In a darkened space, a robotic projector throws a stream of hovering, undulating background clips on the walls, floor, and ceiling. The background video and the projector’s movements are pre-scripted to complement the content of the video clips (X/Y/Z directions, speed, duration). The three icons, freed from their “home” environments (and their original media), are available for insertion.
Charlie, Coyote and Mario represent three figures from the history of media in the endless attempt to evade the “beam” of militarized vision within which we inevitably continue to appear. They are icons of different periods in the evolution of mass media (cinema, television, and computer games) and modes of representation (the traditional “live” shoot, line animation, and digital generation). Like figures from classical drama, these modern media icons have dramatic personae that are familiar to us, and with whom we can identify. They all struggle against the material world, and yet in their survival, find some residue of grace.
These iconic figures, playing in the foreground, are digitally inserted into equally recognizable scenes – battlefields, domestic environments, mythic worlds – taken from a database of American pop culture: movies, animations, comic books, TV shows, TV news, and computer games, creating fast-paced backgrounds consisting of explosions, superheroes, killers, journalists, and movie stars.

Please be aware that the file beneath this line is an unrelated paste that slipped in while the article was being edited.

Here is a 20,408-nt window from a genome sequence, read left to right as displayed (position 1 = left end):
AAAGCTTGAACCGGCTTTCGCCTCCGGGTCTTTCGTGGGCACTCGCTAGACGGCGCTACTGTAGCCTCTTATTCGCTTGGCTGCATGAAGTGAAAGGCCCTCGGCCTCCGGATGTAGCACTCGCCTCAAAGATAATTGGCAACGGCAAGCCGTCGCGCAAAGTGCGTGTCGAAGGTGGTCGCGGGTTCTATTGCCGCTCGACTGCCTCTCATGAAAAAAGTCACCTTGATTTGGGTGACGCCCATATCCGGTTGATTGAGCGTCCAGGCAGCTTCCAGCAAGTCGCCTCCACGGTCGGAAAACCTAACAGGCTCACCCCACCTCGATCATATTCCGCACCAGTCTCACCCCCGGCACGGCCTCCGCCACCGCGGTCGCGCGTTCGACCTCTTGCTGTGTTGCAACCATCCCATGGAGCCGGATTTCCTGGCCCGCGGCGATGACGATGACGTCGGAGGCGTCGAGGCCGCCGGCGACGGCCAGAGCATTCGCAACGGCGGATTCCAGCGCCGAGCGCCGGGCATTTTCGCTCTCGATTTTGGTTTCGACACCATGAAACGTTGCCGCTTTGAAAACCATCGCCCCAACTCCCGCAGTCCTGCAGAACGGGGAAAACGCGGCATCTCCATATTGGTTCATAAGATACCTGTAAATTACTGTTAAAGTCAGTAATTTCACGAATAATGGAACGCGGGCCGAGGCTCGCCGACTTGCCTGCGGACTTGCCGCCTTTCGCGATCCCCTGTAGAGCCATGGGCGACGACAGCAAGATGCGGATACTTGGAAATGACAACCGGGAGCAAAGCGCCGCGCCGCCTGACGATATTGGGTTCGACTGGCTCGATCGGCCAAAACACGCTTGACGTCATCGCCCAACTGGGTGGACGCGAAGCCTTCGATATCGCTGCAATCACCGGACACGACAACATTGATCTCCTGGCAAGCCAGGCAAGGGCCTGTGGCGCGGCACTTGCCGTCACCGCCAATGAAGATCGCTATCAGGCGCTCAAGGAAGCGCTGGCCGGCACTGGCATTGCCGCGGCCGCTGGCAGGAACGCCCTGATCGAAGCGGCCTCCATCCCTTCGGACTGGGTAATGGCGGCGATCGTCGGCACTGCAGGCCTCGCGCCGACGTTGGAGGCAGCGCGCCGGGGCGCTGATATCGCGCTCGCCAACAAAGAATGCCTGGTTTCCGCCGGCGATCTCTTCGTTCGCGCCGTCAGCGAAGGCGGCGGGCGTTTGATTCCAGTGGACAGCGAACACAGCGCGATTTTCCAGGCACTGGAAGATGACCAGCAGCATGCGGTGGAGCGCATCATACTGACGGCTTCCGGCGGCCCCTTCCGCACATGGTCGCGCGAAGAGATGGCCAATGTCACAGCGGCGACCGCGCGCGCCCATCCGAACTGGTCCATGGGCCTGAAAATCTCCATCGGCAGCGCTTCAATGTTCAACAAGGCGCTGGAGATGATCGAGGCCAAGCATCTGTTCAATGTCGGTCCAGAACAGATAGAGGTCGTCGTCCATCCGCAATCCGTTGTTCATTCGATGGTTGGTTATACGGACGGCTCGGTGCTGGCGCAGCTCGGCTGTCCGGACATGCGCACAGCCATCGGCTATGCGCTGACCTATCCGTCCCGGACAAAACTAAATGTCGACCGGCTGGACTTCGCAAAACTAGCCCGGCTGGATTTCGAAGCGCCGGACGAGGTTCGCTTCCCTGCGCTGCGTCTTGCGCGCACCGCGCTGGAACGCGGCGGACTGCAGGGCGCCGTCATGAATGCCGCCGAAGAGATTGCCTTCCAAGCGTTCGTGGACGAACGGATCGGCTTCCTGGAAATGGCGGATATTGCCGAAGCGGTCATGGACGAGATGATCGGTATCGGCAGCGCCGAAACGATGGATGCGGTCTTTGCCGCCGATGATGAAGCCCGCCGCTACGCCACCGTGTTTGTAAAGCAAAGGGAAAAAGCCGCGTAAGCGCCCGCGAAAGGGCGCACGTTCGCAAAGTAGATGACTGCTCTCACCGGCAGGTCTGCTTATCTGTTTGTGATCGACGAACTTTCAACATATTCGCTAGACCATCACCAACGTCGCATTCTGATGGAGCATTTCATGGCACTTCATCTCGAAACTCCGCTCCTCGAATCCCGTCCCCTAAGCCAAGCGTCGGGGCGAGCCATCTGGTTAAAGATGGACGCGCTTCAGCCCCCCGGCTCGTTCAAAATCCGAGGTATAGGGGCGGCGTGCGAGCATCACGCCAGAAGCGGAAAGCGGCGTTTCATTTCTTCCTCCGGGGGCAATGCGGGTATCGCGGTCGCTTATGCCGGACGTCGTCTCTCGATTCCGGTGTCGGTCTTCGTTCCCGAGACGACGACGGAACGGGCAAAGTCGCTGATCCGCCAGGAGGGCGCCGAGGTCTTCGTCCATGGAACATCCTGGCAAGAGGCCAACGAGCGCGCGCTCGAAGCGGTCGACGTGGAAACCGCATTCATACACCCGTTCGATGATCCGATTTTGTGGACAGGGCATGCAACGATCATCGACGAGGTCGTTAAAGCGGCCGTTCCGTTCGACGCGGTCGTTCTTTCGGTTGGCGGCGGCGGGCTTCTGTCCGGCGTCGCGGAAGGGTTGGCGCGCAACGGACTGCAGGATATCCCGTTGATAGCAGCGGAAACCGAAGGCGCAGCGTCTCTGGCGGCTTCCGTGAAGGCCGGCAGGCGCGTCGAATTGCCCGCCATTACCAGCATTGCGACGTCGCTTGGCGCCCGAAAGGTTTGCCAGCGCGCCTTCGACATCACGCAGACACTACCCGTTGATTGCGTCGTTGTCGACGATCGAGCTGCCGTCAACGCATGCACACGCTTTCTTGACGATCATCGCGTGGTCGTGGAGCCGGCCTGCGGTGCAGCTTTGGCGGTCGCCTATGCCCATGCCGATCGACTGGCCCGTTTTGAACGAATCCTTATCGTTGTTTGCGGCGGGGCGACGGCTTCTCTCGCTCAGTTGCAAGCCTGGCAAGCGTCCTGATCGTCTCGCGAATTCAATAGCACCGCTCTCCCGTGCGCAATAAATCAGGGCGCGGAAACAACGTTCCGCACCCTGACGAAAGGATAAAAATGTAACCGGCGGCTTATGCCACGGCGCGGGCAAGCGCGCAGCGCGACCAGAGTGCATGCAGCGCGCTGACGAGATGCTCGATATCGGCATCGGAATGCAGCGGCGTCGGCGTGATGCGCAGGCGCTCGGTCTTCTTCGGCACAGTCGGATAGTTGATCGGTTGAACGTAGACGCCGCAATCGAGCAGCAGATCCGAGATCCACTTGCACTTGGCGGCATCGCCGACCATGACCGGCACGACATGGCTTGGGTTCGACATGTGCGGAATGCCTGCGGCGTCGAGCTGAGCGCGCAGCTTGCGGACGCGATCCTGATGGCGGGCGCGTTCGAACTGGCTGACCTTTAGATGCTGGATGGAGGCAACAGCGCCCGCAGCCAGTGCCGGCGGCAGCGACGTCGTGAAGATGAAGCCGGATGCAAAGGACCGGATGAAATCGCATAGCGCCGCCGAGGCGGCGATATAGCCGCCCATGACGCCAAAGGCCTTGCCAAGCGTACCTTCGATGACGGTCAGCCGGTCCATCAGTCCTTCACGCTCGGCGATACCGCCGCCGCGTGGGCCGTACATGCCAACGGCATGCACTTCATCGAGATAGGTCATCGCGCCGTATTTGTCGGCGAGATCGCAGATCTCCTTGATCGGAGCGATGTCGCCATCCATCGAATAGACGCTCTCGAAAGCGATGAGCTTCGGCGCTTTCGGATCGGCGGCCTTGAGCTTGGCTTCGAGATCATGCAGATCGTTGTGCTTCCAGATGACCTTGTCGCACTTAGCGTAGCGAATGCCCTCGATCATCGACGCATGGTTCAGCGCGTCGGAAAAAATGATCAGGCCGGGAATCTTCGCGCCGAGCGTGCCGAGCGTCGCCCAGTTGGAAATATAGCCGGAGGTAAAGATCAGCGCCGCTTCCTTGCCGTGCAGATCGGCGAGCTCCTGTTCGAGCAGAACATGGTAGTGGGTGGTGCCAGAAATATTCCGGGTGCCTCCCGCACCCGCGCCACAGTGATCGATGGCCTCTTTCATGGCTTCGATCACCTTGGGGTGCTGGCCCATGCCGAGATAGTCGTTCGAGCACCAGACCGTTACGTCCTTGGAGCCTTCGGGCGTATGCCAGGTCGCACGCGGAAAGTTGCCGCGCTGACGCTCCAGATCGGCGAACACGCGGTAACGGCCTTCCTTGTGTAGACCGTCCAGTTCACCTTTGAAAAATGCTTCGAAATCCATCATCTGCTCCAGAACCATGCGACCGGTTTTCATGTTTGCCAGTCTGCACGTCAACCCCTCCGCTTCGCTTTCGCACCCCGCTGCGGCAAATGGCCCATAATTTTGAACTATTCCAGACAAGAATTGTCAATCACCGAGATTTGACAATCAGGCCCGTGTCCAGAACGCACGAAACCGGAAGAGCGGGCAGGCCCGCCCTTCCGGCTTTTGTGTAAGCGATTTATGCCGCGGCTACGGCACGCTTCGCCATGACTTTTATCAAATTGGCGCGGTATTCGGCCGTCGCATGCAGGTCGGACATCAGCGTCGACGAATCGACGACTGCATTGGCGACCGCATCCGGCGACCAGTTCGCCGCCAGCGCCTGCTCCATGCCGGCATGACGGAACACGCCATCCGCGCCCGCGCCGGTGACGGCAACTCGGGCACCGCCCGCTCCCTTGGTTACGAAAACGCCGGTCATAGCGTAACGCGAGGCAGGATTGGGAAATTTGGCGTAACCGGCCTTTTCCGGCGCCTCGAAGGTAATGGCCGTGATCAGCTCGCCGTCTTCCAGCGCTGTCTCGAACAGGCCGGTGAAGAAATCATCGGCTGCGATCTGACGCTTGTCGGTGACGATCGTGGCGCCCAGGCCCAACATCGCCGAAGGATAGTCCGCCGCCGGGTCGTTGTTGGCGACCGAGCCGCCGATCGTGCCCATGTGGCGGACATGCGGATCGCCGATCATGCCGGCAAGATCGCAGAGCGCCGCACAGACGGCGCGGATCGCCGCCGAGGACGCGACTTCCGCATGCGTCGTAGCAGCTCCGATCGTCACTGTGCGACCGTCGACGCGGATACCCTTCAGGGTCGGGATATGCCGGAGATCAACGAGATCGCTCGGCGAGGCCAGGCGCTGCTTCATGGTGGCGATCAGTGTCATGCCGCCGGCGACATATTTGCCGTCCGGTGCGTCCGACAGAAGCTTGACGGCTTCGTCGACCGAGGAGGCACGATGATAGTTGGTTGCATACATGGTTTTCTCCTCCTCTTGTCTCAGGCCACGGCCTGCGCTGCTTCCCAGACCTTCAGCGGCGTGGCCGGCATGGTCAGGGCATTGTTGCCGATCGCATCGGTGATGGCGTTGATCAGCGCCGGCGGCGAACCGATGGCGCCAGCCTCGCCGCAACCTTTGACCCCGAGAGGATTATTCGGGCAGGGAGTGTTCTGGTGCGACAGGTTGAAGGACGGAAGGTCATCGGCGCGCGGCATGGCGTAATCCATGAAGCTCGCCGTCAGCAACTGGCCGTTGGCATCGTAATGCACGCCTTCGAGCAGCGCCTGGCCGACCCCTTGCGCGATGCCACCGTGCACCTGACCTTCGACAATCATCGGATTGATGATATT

In BE[AM] we see this database of American pop culture through these three characters who are the opposite of what we are led to believe is the strong male, the warriors and killers, violent and destructive. These three icons are struggling like us, with the world, and the idea that at any moment we can get into trouble, but we have to just go through it. These guys are always in trouble, but they always come back, they find ways, and they start from scratch again and again. BE[AM] looks at these images, and lets the public enter them in a game that, also, is not typical; rather than trying to win or achieve a goal. There is nothing to win.
Three game stations are highlighted intermittently for the public’s attention, inviting any volunteering visitor to take control over one of the icons. Each station is dedicated to a specific icon. Each console is equipped with a gamepad.
Sporadically the installation takes control of a character. The machine is a player as well, with it’s own control. There are points in time when characters are already composited in the background video. Control of a character will be taken away from a guest player in order to fulfill these scripted actions. The consoles light up when their character becomes available for play.
Players use the gamepads to invoke particular behaviors in their onscreen surrogate. Through the gamepads inputs, players can chose among behaviors (pre-recorded clips) and control size and position. The background clips have different durations, they can be very short (a few seconds). The player has constantly to quickly adjust to new choices. There are no predictable actions.